On Tuesday, October 18 at 19:30 GMT:
As climate change-related disasters proliferate around the world, more countries are strengthening their emergency preparedness. But when it comes to evacuating a flood in a wheelchair, managing schizophrenia medication during a hurricane, or accessing life-saving text messages in a wildfire, people with disabilities continue to be left out of the equation.
More than a billion people worldwide live with a disability. According to Oxford University, they are two to four times more likely to die in a disaster. Experts say this is because most countries – including the United States, China and Russia – don’t take the needs of people with disabilities into account while crafting their emergency plans. This is despite the fact that the United Nations Convention on the Rights of Persons with Disabilities (UNCRPD) requires signatories to protect those with disabilities during natural disasters, without discrimination.
However, some progress is being made. Across the globe, more disabled communities are working to raise awareness of their needs and asserting their legal rights for protection during emergencies. In New York, disabled people successfully sued for wheelchair-accessible public shelters after a hurricane. In Bangladesh, an early warning system for cyclones aims to reach everyone by combining TV and radio announcements with an army of volunteers who spread the word to neighbours via colored flags and loudspeakers.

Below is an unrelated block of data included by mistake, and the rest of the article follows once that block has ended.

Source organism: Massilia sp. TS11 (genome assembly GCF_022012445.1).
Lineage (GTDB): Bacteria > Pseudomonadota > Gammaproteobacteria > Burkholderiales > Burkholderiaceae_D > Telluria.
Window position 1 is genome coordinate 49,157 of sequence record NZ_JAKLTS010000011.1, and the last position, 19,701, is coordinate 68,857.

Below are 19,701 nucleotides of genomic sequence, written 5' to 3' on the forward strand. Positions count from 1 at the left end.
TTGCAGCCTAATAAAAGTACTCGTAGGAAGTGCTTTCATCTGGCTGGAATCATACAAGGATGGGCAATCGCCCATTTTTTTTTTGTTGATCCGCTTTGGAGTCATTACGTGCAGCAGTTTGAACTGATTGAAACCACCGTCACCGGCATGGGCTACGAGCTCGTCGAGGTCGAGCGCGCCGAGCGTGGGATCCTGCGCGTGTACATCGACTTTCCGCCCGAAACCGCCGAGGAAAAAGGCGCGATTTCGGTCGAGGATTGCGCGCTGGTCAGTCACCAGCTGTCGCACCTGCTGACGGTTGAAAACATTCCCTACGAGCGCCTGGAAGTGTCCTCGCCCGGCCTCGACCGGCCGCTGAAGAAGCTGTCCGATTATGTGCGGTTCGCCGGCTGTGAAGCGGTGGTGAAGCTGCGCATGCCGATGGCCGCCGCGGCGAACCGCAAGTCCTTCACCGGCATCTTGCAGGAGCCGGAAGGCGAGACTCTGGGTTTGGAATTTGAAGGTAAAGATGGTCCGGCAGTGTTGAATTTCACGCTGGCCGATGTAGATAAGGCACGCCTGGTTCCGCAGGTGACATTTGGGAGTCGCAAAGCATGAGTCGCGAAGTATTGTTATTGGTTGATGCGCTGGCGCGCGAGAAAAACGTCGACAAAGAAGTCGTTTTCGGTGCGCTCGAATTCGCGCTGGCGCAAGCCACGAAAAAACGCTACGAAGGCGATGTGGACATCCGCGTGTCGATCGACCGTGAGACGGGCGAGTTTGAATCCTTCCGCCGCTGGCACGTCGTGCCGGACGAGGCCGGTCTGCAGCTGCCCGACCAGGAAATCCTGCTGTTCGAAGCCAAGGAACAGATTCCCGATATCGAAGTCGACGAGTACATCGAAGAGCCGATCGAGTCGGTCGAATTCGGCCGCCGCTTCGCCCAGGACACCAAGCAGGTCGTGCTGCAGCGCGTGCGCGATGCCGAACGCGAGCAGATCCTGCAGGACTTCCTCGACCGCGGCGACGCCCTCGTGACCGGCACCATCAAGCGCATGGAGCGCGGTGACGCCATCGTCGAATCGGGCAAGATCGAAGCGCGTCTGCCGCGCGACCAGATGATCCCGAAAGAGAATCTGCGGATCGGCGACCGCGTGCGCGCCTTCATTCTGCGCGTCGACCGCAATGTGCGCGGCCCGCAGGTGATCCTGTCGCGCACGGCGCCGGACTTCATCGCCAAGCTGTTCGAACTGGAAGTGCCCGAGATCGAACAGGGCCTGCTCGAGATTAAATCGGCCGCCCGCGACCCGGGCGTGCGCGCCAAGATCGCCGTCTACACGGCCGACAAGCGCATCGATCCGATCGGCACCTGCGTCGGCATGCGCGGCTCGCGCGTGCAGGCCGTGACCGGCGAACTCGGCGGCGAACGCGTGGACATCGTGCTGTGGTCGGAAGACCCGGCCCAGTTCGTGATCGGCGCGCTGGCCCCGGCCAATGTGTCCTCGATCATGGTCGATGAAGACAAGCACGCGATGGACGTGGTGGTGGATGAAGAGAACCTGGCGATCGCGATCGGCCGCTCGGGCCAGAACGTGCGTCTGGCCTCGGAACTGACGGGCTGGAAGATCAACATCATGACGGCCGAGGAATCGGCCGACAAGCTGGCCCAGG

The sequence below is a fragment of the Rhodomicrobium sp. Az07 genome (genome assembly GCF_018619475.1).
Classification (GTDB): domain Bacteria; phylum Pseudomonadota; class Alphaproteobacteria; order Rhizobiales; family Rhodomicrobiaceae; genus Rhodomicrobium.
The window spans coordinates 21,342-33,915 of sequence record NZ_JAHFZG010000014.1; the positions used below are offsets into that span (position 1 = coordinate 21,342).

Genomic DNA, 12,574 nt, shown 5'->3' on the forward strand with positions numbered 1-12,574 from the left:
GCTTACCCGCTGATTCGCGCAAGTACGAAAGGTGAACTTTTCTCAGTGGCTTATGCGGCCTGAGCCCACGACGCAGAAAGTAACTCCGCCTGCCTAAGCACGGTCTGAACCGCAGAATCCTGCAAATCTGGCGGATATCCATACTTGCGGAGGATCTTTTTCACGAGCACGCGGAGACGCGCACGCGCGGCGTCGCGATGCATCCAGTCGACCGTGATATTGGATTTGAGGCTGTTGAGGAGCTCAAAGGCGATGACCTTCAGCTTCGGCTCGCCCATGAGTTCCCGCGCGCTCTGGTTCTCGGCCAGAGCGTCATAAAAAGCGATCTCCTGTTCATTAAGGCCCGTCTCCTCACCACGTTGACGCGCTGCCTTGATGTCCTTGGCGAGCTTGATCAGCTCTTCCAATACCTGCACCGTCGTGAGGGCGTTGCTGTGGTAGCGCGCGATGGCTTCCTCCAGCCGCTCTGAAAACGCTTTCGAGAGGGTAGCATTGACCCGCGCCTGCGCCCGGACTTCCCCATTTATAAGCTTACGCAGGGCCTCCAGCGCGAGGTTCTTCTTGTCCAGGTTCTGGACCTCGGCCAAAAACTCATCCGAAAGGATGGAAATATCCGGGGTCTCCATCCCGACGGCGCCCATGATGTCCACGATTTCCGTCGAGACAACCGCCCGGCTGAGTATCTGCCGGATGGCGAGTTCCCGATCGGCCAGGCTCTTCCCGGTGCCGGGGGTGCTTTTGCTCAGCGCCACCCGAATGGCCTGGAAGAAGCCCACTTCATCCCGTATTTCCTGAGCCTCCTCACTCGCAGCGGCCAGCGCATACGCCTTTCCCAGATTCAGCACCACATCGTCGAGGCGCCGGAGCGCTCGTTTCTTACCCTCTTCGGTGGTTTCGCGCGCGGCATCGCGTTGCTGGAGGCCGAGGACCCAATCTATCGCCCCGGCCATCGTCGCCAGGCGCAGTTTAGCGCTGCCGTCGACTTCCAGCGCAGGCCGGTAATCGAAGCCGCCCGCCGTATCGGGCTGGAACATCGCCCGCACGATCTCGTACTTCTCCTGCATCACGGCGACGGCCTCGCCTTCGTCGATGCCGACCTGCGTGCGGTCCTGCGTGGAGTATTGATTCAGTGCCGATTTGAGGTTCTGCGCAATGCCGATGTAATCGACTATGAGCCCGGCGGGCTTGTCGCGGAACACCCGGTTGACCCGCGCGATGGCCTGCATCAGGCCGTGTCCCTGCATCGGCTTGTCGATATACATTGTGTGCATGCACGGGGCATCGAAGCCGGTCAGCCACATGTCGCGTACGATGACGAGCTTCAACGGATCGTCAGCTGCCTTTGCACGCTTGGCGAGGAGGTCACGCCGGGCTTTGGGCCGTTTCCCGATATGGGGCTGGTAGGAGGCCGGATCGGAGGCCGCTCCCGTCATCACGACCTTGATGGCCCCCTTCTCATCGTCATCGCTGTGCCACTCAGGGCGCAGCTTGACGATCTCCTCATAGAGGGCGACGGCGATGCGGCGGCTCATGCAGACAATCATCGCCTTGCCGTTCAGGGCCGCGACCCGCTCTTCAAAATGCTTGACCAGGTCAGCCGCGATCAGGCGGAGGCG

But advocates say more thought needs to put into preparing for major disasters. They add that plans can be improved by bringing people with disabilities to the decision-making table and establishing accountability mechanisms to ensure disaster response is inclusive of all. In this episode, we’ll discuss the challenges facing the disabled community during disasters, what progress is being made in terms of emergency planning, and what still needs to be done.
In this episode of The Stream, we are joined by:
Anna Landre, @annalandre
Germán Parodi, @glparodi
Co-Executive Director, The Partnership for Inclusive Disaster Strategies
Erin Brown, @erinbrwnconnect